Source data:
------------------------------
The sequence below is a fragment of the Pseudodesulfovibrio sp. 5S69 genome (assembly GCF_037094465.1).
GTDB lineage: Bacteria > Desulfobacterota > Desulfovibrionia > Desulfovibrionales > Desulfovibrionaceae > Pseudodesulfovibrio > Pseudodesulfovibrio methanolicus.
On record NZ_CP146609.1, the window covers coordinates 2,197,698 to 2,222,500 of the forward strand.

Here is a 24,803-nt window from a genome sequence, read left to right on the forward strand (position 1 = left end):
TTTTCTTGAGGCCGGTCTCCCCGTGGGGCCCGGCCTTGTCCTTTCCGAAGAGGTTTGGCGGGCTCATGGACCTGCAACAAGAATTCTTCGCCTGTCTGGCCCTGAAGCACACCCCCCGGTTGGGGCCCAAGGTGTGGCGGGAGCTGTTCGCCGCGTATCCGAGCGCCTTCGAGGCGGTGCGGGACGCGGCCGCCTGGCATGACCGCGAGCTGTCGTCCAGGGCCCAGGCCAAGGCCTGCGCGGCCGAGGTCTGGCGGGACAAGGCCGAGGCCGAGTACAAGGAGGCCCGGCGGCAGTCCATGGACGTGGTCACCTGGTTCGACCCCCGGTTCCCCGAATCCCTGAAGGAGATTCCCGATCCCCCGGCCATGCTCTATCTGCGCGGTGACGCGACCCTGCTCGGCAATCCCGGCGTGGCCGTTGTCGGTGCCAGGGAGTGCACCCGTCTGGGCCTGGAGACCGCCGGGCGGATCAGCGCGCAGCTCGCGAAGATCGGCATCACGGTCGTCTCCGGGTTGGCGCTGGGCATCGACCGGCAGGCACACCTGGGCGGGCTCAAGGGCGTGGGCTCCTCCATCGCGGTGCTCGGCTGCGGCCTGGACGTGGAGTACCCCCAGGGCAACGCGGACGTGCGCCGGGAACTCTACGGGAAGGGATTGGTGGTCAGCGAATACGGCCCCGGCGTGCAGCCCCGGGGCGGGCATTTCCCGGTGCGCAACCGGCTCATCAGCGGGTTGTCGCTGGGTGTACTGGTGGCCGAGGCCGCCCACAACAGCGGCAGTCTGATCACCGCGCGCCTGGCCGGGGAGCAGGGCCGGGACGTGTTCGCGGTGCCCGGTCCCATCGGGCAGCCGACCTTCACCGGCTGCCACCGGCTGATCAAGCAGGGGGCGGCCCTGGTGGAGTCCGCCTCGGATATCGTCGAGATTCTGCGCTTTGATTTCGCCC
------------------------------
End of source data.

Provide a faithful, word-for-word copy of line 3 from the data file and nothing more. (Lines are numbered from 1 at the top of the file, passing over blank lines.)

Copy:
On record NZ_CP146609.1, the window covers coordinates 2,197,698 to 2,222,500 of the forward strand.